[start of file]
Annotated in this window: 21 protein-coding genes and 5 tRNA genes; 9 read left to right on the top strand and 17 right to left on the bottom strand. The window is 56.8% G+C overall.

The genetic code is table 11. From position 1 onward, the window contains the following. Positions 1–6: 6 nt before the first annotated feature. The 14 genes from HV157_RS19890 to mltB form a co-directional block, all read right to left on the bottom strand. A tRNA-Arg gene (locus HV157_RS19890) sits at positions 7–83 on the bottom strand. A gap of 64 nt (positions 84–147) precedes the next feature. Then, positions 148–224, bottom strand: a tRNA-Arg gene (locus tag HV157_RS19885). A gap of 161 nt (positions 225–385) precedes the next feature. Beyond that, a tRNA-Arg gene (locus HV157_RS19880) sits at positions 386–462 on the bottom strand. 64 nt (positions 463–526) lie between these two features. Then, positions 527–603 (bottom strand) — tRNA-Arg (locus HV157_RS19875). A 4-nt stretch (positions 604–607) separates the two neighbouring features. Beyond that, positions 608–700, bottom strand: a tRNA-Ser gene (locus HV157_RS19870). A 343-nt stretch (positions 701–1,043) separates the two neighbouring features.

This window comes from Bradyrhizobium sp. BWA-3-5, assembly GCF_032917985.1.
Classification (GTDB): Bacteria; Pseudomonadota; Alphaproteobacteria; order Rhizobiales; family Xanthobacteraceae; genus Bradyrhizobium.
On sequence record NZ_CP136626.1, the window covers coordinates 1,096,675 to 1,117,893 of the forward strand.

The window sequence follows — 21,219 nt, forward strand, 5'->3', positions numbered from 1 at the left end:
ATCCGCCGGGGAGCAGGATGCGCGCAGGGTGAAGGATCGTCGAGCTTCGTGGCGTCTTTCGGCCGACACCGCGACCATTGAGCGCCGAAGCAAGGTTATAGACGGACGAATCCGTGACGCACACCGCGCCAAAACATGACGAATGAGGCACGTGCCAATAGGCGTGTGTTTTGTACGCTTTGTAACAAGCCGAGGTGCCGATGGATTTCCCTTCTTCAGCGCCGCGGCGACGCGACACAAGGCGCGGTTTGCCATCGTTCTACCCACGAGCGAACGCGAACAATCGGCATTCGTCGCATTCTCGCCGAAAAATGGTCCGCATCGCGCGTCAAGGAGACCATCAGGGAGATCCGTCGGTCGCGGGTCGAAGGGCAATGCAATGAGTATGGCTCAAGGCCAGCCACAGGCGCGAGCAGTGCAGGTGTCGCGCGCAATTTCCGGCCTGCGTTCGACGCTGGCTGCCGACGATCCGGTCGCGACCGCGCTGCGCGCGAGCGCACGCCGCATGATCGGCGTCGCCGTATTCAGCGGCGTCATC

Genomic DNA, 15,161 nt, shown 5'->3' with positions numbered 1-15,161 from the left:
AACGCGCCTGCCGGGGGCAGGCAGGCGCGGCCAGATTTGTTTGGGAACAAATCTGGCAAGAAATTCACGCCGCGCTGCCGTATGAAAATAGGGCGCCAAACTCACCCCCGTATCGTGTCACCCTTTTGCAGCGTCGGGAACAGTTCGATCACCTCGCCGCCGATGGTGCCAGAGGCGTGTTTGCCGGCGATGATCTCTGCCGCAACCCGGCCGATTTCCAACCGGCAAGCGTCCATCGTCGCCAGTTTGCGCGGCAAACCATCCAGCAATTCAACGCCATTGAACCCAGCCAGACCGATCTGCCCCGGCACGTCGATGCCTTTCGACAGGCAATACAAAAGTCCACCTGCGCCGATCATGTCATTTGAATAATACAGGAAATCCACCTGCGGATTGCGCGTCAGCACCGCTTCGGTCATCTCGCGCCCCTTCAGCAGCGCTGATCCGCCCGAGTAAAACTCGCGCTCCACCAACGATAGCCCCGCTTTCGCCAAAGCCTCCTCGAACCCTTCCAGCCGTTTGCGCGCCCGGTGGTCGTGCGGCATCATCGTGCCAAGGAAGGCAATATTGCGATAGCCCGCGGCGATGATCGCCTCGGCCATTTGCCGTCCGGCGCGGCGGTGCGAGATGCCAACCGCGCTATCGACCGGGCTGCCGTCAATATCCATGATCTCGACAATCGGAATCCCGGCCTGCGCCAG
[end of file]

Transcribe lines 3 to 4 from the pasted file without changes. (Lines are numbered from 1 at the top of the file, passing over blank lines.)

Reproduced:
This window comes from Bradyrhizobium sp. BWA-3-5, assembly GCF_032917985.1.
Classification (GTDB): Bacteria; Pseudomonadota; Alphaproteobacteria; order Rhizobiales; family Xanthobacteraceae; genus Bradyrhizobium.